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GCHQ Officials Given Immunity From Hacking Charges

Slashdot - Sun, 05/17/2015 - 05:10
An anonymous reader writes with news that members of British intelligence agency GCHQ have been granted immunity from prosecution for any laws they might have violated while hacking into citizens' computers or cellphones. The immunity was granted by changes to the Computer Misuse Act that weren't noticed until now, and not discussed or debated when implemented. While different legislation has long been thought to grant permission for illegal activities abroad, civil rights groups were unaware that domestic hacking activities were covered now as well. The legislative changes were passed on March 3rd, 2015, long after domestic spying became a hot-button issue, and almost a year after Privacy International and several ISPs filed complaints challenging it.

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Harvard Hit With Racial Bias Complaint

Slashdot - Sun, 05/17/2015 - 02:01
An anonymous reader writes: A coalition of 64 organizations filed a complaint against Harvard on Friday alleging the university discriminates against Asian-American applicants hoping to attend classes there. "Many studies have indicated that Harvard University has been engaged in systemic and continuous discrimination against Asian-Americans during its very subjective 'Holistic' college admissions process." One such study shows Asian-Americans had to score an average of 140 points higher than white students on their SAT test to have an equal chance of getting in. The complaint seeks a federal investigation and demands Harvard "immediately cease and desist from using stereotypes, racial biases and other discriminatory means in evaluating Asian-American applicants."

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Ask Slashdot: Best Payloads For Asteroid Diverter/Killer Mission?

Slashdot - Sun, 05/17/2015 - 00:59
TheRealHocusLocus writes: The Emergency Asteroid Defence Project has launched a crowdfunded IndieGoGo campaign to help produce a set of working blueprints for a two-stage HAIV, or Hypervelocity Asteroid Intercept Vehicle. This HAIV paper (PDF) describes the use of a leading kinetic impactor to make a crater — a following nuclear warhead would detonate in the crater for maximum energy transfer. The plans would be available for philanthropists to bring to prototype stage, while your friendly local nuclear weapon state supplies the warhead. This may be a best-fit solution. But just ask Morgan Freeman: these strategies could fail. What — if any — backup strategy could be integrated into an HAIV mission as a fail-safe in case the primary fails? Here is a review of strategies (some fanciful, few deployable) if we have to divert an asteroid with very short lead time. A gentle landing on the object may not be feasible, and we must rely on things that push hard or go boom. For example: detonating nearby to ablate surface materials and create recoil in the direction we wish to nudge. Also, with multiple warheads and precise timing, would it be possible to create a "shaped" nuclear explosion in space?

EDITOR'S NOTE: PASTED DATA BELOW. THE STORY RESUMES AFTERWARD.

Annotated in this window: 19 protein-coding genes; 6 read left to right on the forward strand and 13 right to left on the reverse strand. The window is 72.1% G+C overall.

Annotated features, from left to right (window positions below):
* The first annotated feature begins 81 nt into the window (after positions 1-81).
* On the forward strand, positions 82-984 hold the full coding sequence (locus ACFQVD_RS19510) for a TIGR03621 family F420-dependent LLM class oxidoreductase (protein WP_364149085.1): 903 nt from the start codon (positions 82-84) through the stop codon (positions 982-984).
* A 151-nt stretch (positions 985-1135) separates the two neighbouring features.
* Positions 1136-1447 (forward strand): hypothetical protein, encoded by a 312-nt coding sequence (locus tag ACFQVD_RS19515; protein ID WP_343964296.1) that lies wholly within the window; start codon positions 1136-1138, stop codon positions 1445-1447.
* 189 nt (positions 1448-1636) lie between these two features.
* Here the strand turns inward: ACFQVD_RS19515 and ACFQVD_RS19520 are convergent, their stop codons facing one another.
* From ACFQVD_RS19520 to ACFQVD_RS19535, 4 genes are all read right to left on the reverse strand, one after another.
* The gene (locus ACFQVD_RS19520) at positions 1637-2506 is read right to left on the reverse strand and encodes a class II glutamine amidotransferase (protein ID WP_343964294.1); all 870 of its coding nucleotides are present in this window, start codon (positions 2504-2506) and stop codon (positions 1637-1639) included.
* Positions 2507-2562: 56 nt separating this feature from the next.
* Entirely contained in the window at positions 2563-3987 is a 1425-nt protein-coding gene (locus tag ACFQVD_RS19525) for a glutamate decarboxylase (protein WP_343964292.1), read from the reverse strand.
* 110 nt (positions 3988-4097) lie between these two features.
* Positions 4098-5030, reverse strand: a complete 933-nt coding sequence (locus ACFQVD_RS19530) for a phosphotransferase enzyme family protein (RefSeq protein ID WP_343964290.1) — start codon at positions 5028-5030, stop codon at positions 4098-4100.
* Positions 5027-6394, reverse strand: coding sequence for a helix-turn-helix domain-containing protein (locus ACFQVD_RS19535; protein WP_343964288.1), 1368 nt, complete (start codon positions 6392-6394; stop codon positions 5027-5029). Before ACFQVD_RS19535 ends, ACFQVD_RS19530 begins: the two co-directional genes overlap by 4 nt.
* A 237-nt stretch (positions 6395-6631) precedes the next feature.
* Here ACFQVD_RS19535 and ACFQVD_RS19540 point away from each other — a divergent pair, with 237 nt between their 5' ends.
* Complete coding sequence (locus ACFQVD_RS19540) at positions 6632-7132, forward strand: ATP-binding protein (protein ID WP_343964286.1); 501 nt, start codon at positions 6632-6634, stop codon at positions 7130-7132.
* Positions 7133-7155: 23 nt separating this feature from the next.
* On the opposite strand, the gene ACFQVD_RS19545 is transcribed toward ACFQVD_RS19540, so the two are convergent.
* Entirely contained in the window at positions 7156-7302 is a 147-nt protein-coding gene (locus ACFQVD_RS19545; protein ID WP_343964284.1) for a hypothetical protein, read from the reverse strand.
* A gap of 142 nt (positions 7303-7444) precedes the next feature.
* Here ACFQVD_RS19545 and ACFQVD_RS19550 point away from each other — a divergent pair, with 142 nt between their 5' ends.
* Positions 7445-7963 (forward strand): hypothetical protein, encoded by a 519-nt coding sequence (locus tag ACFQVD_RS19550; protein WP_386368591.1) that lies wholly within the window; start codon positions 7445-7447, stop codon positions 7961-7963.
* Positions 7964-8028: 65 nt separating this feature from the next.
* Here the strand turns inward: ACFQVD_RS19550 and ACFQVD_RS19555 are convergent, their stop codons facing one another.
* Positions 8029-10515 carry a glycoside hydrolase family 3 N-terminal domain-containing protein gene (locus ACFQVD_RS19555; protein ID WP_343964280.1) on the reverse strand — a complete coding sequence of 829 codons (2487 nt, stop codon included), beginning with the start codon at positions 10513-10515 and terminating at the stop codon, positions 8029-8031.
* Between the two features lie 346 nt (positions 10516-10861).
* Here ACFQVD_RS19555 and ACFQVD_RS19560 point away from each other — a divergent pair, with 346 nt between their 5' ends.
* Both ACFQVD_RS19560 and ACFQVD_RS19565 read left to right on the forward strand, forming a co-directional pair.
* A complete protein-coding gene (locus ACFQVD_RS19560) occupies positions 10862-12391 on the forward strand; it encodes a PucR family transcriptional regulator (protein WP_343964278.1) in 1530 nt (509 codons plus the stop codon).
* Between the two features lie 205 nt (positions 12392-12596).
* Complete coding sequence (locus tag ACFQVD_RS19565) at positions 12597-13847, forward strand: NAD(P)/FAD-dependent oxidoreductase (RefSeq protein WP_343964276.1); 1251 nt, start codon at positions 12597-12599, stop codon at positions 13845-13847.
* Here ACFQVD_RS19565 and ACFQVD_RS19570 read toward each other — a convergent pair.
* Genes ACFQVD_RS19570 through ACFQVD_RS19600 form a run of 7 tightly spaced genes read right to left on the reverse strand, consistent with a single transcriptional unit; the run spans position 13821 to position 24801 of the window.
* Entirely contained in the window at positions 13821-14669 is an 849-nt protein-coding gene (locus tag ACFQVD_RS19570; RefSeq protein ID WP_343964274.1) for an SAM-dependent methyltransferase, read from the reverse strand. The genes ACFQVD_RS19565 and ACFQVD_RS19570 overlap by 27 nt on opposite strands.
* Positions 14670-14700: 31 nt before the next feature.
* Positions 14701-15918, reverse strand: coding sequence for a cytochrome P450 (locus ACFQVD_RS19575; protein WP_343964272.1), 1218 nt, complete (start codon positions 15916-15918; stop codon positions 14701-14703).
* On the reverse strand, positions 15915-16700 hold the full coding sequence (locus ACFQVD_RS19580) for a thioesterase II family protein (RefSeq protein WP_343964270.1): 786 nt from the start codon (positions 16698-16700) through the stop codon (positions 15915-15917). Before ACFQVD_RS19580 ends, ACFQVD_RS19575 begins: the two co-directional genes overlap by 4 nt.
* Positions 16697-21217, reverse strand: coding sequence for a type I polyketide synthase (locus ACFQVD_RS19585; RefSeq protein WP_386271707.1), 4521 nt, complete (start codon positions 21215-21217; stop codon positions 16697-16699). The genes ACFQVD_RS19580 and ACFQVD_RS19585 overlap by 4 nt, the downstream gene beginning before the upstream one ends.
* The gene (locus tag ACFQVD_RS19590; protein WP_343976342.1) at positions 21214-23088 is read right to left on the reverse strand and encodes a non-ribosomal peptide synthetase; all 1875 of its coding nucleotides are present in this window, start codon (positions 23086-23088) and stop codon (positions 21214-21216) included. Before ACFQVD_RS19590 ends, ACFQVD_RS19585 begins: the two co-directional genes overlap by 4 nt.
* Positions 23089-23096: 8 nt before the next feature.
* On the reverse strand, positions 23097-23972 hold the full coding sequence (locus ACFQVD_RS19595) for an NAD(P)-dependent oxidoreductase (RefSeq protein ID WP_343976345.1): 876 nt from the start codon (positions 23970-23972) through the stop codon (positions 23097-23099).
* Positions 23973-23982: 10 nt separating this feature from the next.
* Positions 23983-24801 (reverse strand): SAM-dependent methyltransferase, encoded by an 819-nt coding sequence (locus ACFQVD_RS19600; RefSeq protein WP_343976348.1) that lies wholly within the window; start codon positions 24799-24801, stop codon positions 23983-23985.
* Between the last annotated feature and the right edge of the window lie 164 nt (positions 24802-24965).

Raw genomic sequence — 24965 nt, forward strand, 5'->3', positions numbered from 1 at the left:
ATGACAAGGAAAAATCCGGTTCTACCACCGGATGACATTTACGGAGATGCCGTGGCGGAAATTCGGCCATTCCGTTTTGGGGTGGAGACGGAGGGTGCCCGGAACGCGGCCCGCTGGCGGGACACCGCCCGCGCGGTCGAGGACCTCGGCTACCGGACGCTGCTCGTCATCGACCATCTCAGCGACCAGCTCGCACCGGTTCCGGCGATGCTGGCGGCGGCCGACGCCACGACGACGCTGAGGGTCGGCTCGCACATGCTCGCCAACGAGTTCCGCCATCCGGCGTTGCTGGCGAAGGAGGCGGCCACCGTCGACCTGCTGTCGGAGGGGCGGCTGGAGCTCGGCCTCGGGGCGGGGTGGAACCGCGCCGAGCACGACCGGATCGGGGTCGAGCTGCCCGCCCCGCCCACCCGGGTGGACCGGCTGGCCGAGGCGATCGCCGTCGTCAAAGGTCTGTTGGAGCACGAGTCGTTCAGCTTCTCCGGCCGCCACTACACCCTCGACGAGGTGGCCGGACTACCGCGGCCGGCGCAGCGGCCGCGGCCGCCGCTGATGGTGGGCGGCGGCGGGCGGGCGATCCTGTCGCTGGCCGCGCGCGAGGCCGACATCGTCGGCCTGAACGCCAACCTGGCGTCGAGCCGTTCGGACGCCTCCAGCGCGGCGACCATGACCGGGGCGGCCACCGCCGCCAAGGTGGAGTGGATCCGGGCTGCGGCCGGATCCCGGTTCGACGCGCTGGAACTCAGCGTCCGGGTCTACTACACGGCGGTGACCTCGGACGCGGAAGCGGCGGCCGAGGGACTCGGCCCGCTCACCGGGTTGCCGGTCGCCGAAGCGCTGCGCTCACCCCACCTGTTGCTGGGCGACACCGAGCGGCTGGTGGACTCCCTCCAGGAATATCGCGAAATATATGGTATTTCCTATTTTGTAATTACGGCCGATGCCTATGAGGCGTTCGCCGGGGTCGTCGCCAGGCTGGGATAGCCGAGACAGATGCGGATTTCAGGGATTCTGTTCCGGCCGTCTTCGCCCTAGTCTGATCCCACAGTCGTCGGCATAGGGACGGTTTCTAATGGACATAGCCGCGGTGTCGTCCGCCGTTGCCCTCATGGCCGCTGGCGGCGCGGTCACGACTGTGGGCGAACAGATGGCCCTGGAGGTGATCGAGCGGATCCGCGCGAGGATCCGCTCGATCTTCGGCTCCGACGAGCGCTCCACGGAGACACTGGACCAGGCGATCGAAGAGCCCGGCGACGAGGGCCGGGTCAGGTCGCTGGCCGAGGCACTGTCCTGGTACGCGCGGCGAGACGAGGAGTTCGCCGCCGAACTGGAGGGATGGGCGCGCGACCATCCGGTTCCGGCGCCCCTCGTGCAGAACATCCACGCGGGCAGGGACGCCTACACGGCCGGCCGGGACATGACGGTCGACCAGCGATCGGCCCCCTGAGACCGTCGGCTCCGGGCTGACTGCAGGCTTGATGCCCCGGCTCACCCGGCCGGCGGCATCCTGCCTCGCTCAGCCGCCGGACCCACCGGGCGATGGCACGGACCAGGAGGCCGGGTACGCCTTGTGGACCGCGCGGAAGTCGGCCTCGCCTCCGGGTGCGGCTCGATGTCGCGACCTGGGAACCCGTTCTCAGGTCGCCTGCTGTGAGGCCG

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FBI Alleges Security Researcher Tampered With a Plane's Flight Control Systems

Slashdot - Sat, 05/16/2015 - 23:54
Salo2112 writes with a followup to a story from April in which a security researcher was pulled off a plane by FBI agents seemingly over a tweet referencing a security weakness in one of the plane's systems. At the time, the FBI insisted he had actually tampered with core systems on an earlier flight, and now we have details. The FBI's search warrant application (PDF) alleges that the researcher, Chris Roberts, not only hacked the in-flight entertainment system, but also accessed the Thrust Management Computer and issued a climb command. "He stated that he thereby caused one of the airplane engines to climb resulting in a lateral or sideways movement of the plane during one of these flights. He also stated that he used Vortex software after comprising/exploiting or ‘hacking’ the airplane’s networks. He used the software to monitor traffic from the cockpit system." Roberts says the FBI has presented his statements out of their proper context.

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Report: Google To Add 'Buy' Buttons To Mobile Search Results

Slashdot - Sat, 05/16/2015 - 22:52
An anonymous reader writes: According to a (paywalled) report in the Wall Street Journal, Google is stepping up its efforts to take some of the online marketspace away from Amazon and eBay. Soon, the company will start showing "buy" buttons alongside sponsored search results on mobile devices. So, for example, if you search for a particular pair of pants, and one of the top sponsored results is from Macy's, then Macy's can pay Google to slap a big "buy" button right there that will take you directly to a product page where you can pick sizes and shipping options before checking out. Google won't be selling the products, but they will be hosting the product pages — "a major and potentially risky strategy shift that will turn the company into more of an online transactional business, rather than simply a provider of links to information elsewhere on the Internet." The report says Google will be trying to streamline the purchasing process by taking the payment from the customer and then passing it on to the retailer, so users only need to input their credit card details once.